In vivo multicolor molecular MR imaging using diamagnetic chemical exchange saturation transfer liposomes.

Mark McIntosh,'s picture
PubMed URL:
McMahon MT
Author List: 
Liu G
Moake M
Har-el YE
Long CM
Chan KW
Cardona A
Jamil M
Walczak P
Gilad AA
Sgouros G
van Zijl PC
Bulte JW
McMahon MT
Magn Reson Med
PubMed ID: 
A variety of (super)paramagnetic contrast agents are available for enhanced MR visualization of specific tissues, cells, or molecules. To develop alternative contrast agents without the presence of metal ions, liposomes were developed containing simple bioorganic and biodegradable compounds that produce diamagnetic chemical exchange saturation transfer MR contrast. This diamagnetic chemical exchange saturation transfer contrast is frequency-dependent, allowing the unique generation of "multicolor" images. The contrast can be turned on and off at will, and standard images do not show the presence of these agents. As an example, glycogen, L-arginine, and poly-L-lysine were encapsulated inside liposomes and injected intradermally into mice to image the lymphatic uptake of these liposomes. Using a frequency-dependent acquisition scheme, it is demonstrated that multicolor MRI can differentiate between different contrast particles in vivo following their homing to draining lymph nodes. Being nonmetallic and bioorganic, these diamagnetic chemical exchange saturation transfer liposomes form an attractive novel platform for multicolor imaging in vivo.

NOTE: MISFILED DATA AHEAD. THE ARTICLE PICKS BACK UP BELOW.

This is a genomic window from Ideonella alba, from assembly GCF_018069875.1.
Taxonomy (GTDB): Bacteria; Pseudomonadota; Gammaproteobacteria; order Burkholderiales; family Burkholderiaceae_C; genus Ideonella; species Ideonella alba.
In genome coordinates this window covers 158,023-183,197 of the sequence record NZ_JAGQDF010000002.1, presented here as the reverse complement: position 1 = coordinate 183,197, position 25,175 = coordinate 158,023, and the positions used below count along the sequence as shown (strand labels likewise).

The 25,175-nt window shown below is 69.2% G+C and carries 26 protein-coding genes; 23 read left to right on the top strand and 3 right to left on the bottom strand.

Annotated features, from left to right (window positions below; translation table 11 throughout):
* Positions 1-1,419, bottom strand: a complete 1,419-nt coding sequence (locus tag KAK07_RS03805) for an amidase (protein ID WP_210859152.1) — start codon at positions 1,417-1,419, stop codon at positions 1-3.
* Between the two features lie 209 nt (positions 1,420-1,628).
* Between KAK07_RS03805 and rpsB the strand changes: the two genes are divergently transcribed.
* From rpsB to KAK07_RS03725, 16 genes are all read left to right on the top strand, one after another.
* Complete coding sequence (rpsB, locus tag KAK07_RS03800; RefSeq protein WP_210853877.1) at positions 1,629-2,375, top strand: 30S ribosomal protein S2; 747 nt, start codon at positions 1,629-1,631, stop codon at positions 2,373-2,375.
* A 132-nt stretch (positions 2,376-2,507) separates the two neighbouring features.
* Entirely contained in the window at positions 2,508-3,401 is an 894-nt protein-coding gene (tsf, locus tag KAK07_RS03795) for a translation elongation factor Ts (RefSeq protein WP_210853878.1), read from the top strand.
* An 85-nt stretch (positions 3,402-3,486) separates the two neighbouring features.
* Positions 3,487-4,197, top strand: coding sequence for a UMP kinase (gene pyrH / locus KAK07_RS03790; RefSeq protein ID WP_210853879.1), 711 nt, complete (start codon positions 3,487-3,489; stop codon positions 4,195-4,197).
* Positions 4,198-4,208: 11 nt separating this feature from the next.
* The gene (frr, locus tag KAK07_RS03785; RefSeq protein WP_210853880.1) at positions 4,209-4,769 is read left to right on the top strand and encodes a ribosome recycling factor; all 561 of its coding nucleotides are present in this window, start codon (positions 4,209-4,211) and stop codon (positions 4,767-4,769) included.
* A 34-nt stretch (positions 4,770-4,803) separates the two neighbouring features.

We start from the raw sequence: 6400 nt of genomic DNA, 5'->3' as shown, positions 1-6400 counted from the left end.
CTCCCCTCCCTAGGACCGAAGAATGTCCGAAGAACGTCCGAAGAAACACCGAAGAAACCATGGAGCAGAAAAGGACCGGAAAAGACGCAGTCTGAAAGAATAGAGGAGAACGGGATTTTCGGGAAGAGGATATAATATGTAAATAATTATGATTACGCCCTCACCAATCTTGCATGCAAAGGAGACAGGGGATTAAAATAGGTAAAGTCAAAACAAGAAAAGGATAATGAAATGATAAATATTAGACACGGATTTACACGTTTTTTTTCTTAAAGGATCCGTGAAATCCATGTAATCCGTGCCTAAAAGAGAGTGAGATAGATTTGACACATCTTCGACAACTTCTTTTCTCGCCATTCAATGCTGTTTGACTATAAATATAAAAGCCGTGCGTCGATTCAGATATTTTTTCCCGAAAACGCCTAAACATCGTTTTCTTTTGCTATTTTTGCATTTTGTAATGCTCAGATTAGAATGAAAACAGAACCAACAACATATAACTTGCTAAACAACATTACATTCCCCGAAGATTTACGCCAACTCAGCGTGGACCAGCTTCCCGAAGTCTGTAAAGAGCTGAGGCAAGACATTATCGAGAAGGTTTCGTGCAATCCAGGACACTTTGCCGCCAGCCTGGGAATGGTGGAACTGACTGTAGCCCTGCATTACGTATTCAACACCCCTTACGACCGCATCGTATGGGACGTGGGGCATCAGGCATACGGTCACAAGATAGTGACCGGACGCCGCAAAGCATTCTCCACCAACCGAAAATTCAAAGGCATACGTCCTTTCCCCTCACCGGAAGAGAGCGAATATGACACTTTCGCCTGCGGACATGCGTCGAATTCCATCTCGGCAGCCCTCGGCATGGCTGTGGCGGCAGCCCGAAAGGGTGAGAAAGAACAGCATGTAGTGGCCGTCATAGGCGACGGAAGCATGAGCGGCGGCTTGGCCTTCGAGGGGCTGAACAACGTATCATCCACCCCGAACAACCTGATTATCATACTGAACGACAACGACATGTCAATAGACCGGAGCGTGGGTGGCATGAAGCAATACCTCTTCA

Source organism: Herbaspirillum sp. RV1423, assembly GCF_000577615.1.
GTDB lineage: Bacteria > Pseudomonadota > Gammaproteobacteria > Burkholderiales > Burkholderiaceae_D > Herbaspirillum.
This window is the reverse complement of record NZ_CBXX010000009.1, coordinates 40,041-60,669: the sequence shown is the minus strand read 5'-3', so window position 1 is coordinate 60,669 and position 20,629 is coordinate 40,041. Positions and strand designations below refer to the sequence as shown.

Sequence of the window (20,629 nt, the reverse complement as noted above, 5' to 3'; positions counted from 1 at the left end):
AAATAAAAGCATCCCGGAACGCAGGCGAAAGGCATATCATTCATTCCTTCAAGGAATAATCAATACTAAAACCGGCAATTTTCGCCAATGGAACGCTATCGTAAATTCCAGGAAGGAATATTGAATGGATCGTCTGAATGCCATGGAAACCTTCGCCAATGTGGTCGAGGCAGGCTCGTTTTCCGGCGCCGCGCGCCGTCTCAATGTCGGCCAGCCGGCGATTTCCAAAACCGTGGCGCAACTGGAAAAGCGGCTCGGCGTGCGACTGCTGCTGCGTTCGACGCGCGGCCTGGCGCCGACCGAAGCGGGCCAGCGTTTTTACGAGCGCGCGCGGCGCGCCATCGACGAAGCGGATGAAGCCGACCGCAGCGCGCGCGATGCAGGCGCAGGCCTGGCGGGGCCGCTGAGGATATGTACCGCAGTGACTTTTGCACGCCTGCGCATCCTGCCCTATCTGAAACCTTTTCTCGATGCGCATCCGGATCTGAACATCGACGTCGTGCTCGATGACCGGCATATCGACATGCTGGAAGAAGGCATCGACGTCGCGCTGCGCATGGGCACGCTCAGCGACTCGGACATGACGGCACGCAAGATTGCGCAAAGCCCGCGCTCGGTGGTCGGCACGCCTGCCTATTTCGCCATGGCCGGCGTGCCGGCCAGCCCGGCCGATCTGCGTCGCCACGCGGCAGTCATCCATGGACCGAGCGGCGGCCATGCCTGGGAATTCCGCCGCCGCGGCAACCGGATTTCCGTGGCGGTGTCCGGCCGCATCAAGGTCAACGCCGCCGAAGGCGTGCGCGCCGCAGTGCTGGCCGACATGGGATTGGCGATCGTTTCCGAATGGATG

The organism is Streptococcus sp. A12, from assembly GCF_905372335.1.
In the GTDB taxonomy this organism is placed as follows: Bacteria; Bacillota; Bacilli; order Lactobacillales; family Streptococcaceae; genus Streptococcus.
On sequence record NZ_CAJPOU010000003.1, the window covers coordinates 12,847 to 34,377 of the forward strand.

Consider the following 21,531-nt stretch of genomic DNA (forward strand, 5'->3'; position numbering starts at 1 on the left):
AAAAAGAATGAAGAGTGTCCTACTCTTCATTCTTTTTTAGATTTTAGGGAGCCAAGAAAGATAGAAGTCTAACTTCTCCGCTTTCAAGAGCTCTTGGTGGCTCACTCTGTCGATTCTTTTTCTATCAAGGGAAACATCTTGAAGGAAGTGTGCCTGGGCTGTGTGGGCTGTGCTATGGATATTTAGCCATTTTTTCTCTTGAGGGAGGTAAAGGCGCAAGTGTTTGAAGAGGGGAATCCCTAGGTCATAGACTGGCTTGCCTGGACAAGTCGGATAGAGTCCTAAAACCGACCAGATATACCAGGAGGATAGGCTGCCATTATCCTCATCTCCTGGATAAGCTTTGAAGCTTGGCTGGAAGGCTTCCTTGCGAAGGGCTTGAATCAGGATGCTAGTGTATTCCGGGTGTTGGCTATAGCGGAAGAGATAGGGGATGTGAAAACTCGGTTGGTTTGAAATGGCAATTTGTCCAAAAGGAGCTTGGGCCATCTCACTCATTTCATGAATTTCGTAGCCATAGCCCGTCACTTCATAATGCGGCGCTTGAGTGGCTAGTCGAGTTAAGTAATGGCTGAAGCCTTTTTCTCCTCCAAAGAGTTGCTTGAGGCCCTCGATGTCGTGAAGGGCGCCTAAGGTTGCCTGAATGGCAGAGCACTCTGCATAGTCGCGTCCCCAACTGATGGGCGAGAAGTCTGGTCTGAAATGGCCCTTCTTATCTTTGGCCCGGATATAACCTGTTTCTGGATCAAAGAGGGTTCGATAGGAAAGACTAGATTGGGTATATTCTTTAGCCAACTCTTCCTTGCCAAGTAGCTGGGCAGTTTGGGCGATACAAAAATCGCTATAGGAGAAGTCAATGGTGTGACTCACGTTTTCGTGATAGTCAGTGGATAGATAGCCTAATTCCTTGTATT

Published Date: 
April, 2012

Bradley L. Schlaggar, M.D., Ph.D., Named President and CEO of Kennedy Krieger Institute

We’re thrilled to welcome Bradley L. Schlaggar, M.D., Ph.D., to the Kennedy Krieger family as our next President and CEO.

Learn more.

Appointments & Referrals



Read inspiring stories, news and updates about the Institute's patient care, research, special education, professional training, and community programs.


Resource Finder


A free resource that provides access to information and support for individuals and families living with developmental disabilities.